• Reservoir

An artificial reservoir with a volume of more than 1 million m3, the level and water exchange of which are regulated by hydraulic structures. Reservoirs for the accumulation and subsequent use of water for domestic purposes. There are river reservoirs, lake reservoirs and lake-river reservoirs.

A reservoir (French: réservoir) is a hermetically sealed or open, stationary container filled with a liquid substance. It comes from the word "reserve" (French: réserve, from the Latin reservare - to save, preserve).

Man-made. There are two main ways of their construction: filling with water artificially created tanks outside natural reservoirs (most of sports pools, excavations, some reservoirs); dams on rivers (most of reservoirs and ponds). Most of the water in artificial reservoirs is concentrated in reservoirs - artificial reservoirs with a volume of more than 1 million m3 of water. They may also include dammed lakes. Like other artificial reservoirs, reservoirs are created for the purpose of water storage and subsequent use, for flood control, because the natural water regime, which is very uneven from year to year and throughout the year, usually does not meet the requirements of various economic demands on water resources.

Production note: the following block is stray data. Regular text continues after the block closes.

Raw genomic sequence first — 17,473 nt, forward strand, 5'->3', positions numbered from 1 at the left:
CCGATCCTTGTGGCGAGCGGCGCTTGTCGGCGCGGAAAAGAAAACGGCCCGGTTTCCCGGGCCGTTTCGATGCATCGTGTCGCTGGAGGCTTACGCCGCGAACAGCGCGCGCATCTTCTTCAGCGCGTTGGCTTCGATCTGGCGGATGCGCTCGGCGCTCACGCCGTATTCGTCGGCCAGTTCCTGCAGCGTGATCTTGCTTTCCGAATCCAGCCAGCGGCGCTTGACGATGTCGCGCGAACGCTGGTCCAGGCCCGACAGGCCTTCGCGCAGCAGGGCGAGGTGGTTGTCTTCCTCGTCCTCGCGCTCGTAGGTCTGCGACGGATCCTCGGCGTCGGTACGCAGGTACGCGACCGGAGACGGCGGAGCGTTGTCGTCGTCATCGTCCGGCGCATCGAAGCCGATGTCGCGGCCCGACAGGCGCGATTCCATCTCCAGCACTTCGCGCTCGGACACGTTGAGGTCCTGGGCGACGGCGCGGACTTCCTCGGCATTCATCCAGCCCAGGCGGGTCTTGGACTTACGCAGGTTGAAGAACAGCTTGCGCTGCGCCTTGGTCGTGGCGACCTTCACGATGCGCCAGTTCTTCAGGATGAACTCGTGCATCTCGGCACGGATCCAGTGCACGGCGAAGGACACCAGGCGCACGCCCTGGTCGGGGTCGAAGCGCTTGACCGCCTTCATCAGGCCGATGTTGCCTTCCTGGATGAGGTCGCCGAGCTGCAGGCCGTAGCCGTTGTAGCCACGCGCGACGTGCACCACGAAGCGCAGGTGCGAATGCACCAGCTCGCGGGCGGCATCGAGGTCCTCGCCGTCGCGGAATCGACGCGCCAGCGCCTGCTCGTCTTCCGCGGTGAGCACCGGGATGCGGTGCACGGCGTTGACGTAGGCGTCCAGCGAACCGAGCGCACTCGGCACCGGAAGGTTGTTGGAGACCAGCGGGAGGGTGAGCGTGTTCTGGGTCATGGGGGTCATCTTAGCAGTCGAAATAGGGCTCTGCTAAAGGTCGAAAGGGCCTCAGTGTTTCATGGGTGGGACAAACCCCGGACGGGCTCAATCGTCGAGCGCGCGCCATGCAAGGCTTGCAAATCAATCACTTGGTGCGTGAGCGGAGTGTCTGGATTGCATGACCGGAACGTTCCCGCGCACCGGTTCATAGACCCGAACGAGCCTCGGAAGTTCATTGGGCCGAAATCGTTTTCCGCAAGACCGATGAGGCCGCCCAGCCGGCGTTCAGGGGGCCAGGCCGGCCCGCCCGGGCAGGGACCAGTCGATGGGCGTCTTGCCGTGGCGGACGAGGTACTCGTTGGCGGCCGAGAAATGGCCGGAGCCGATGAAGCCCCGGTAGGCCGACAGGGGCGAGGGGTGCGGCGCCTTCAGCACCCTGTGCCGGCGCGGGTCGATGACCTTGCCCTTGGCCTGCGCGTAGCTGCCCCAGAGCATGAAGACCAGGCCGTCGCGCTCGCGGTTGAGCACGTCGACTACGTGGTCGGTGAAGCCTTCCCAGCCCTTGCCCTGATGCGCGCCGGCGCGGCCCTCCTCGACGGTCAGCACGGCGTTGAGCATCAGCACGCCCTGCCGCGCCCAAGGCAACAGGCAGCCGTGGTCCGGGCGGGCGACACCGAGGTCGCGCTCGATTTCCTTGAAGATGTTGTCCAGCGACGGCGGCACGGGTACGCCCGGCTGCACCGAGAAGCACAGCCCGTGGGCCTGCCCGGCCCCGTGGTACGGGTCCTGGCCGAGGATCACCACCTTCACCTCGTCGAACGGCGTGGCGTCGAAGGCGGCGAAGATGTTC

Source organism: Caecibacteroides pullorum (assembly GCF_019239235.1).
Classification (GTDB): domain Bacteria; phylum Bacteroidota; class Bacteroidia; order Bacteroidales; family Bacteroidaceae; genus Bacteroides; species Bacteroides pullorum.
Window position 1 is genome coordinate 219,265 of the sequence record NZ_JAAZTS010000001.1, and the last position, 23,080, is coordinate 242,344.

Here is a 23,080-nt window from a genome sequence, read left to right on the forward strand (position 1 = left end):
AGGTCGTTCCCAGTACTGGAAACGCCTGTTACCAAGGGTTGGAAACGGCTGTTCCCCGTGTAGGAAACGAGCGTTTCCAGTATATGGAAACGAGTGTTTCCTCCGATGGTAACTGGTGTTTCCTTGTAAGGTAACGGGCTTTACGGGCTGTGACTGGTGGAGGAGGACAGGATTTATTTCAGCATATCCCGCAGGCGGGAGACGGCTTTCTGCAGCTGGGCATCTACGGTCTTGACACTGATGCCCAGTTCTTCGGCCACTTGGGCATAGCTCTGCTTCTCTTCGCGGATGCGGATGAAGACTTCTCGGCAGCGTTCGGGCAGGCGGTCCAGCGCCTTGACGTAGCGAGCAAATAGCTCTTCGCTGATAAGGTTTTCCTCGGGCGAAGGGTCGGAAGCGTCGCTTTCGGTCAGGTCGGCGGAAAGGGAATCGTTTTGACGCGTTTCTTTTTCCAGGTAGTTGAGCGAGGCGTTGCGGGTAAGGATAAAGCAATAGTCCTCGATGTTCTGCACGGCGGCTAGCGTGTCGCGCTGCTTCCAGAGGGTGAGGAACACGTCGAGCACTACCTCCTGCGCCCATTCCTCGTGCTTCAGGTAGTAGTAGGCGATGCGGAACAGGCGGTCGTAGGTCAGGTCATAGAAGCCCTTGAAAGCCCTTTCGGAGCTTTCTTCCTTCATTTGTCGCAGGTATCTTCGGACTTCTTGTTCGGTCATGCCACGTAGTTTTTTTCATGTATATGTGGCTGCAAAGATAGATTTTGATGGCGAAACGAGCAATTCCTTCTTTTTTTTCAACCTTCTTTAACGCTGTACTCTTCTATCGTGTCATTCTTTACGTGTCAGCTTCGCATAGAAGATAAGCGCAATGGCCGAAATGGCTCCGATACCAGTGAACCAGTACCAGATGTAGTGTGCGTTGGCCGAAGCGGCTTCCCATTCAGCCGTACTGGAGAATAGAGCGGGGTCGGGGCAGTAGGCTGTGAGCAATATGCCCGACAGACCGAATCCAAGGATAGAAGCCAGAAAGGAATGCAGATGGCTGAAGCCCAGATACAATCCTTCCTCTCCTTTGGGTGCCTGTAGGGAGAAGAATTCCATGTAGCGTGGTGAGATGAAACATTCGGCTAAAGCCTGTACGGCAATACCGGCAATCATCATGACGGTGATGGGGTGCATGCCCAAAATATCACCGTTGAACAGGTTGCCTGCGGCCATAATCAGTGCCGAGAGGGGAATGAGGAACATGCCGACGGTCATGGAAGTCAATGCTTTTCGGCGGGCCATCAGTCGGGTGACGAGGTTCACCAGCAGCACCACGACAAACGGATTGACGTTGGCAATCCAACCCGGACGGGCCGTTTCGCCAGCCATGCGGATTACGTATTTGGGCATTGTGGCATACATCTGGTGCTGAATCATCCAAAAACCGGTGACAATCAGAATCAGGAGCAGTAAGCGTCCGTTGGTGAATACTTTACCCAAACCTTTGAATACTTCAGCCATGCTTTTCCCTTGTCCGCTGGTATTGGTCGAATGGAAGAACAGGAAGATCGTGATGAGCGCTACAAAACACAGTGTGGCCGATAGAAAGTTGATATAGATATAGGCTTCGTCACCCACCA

Reservoirs are characterised by: increasing depth towards the dam (except for some that contain lakes), very slow water exchange and flow velocity compared to the river, as well as a number of other hydrological features. There are reservoirs with daily, weekly, seasonal and long-term flow regulation, redistributing the natural flow within a day, within a week, between individual seasons and years.

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